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You don’t have mail?

If you’re receiving fewer garden catalogs this year, you can blame a bankruptcy

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"Where have all the flowers gone? Long time passing. Where have all the flowers gone? Long time ago."

The popular folk song might have a more appropriate meaning for gardeners this year if the words were changed to "Where have all the catalogs gone?"

This season, it is not the flowers that are gone but the catalogs. Normally I am awash with colorful garden catalogs of all descriptions. Some volunteer to enter my name into a sweepstakes; others offer me free plants; yet others make extravagant claims of how well my garden will grow. At my office, they are usually stacked several high. The Deseret News often receives a tidy stack addressed to me; many others come to my home.

Yet this year, I have received almost nothing in the way of catalogs.

It has been so bad that I almost had to borrow catalogs for pictures for this article.

Has gardening by mail suddenly ceased to exist?

Not according the Mail Order Association of Gardening. This group recommends you spend time this month curled up with some colorful garden catalogs and dream about planting your spring garden. That is because January has officially been proclaimed National Mail Order Gardening Month.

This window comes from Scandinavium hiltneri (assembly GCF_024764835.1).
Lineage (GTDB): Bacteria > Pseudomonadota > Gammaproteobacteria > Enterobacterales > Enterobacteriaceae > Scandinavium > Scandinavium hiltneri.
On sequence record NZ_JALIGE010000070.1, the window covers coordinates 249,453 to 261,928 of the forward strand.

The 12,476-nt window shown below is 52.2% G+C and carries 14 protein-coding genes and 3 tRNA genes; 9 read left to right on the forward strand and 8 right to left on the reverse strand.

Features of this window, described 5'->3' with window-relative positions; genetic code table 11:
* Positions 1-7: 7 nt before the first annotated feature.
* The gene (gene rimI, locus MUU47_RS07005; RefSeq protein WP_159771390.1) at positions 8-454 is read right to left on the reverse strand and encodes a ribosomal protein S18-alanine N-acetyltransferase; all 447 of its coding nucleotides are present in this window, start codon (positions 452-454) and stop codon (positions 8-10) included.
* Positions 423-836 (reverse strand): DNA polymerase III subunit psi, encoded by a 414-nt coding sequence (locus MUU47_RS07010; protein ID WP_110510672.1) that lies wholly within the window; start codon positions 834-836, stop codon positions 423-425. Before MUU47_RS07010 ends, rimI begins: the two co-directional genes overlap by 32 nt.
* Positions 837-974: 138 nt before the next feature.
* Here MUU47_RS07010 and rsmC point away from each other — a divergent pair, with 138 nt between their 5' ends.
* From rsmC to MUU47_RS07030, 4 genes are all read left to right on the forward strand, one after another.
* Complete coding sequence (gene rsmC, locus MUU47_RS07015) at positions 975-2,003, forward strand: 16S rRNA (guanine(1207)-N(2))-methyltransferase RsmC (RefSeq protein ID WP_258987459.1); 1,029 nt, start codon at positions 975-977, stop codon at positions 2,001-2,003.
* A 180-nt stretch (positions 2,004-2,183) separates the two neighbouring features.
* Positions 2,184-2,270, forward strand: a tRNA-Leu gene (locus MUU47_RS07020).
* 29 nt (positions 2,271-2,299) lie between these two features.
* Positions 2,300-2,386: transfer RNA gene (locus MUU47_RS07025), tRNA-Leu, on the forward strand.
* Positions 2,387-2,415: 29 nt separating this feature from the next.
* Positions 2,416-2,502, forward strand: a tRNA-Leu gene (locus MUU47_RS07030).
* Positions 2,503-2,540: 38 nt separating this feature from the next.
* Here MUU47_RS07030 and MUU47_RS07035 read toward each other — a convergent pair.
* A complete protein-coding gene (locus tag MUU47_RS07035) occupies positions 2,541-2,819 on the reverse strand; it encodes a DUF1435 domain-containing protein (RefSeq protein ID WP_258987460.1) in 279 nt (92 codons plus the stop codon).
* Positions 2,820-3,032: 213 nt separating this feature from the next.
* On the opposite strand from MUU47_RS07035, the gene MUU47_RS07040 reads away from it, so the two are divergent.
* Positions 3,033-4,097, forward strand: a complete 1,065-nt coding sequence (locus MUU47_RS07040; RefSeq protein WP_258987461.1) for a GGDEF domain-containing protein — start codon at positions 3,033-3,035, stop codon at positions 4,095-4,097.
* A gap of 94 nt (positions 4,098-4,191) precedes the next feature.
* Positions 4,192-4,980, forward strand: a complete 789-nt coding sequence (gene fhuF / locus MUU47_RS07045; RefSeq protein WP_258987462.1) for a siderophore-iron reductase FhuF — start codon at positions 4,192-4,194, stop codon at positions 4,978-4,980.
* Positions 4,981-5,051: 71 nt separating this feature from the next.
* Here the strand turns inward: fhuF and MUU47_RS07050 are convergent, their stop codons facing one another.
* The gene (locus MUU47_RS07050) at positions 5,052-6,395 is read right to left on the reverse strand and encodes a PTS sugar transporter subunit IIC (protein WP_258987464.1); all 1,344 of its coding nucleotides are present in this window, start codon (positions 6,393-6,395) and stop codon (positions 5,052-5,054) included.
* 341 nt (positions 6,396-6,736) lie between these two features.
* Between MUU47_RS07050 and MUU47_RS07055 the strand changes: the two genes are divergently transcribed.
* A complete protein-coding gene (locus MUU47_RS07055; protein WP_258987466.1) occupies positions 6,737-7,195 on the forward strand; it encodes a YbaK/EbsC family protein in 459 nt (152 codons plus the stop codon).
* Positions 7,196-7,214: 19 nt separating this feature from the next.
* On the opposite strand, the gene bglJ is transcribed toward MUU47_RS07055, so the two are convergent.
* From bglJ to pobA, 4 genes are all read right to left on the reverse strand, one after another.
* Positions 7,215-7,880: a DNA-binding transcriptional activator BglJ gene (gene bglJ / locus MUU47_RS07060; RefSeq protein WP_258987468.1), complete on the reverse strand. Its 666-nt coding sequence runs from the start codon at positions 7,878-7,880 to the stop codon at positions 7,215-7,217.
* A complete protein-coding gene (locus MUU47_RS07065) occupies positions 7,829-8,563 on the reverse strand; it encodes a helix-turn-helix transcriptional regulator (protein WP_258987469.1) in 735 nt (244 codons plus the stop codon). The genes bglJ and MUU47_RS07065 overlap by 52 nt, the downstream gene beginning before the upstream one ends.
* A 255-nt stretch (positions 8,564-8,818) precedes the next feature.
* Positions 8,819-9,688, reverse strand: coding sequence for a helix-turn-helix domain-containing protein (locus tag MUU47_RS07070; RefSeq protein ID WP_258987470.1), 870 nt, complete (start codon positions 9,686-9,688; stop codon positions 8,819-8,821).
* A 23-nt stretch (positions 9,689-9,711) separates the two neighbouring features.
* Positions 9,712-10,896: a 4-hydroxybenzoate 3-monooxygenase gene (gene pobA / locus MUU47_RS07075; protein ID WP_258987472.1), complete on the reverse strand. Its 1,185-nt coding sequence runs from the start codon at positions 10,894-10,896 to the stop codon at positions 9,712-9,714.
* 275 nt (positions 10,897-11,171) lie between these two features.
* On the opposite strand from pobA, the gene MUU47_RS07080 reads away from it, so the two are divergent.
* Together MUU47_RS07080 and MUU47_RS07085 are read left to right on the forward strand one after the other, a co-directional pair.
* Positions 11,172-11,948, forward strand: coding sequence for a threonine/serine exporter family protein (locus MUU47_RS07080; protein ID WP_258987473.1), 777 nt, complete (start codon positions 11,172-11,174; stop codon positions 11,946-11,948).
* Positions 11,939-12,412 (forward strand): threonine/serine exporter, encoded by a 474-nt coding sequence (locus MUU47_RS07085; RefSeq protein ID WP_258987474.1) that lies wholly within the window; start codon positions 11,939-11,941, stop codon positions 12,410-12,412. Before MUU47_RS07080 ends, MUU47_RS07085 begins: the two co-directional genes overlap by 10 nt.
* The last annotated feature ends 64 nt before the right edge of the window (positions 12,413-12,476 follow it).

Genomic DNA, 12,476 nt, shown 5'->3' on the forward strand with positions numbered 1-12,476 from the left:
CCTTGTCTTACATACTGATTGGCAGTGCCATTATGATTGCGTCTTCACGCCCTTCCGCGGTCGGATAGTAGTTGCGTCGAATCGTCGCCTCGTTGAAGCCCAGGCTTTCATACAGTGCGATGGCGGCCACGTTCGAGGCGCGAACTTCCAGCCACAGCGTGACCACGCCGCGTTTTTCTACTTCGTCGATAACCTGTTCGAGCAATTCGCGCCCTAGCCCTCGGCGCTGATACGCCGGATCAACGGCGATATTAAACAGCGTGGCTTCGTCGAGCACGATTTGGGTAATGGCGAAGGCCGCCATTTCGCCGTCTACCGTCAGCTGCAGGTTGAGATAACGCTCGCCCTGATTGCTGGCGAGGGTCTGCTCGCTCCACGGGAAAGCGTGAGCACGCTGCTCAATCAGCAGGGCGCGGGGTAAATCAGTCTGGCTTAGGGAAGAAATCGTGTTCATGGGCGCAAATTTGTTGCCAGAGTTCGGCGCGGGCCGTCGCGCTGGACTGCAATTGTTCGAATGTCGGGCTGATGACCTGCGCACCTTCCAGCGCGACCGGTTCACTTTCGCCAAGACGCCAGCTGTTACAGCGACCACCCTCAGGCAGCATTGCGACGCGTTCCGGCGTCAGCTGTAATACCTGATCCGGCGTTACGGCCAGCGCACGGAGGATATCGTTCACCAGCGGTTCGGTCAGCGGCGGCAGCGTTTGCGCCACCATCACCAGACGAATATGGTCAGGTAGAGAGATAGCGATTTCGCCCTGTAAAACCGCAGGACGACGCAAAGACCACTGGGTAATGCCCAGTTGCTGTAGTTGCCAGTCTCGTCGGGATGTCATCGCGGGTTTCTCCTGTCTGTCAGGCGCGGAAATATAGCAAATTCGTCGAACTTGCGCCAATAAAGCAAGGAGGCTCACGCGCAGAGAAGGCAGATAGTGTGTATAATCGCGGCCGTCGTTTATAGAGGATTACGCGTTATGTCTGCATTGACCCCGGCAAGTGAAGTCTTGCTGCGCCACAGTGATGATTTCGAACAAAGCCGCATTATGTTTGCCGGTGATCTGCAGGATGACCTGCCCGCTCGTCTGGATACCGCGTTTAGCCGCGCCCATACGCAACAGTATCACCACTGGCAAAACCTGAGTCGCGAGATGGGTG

So I felt I had to investigate why I was not getting catalogs.

Leo Vandervlugt, the organization's president, says, "There's no better way to beat the winter doldrums than to flip through a stack of mail-order gardening catalogs. Garden catalogs show you new possibilities for your garden and also serve as helpful planning tools. Garden catalogs offer the widest possible variety of plants, seeds, bulbs and gardening supplies — including the newest products not yet available in retail stores. Plus, mail-order catalogs and online Web sites offer useful tips and information to help you create a more beautiful garden."

The Mail Order Gardening Association estimates Americans will spend $2.2 billion on mail-order plants, bulbs, seeds, garden tools and garden supplies this year. More than 15 million American households are expected to place orders with mail-order garden catalogs and Web sites this year, spending an average of $140 per household.

Still, the mystery remains. Like the absent flowers, I need to know where all the catalogs went.

The answer lies in part with the bankruptcy of the large mail-order parent company of several large mail-order gardening companies. For more than 50 years, Foster & Gallagher Inc. was a national leader in direct marketing. Over the past several years, it had acquired some of the best-known mail-order garden companies in the country.

Seldom did a week go by that some mailing from one of these businesses did not make it into my mailbox. In fact, they were certainly responsible for the most gardening mail (quantity of pieces and weight) that I received.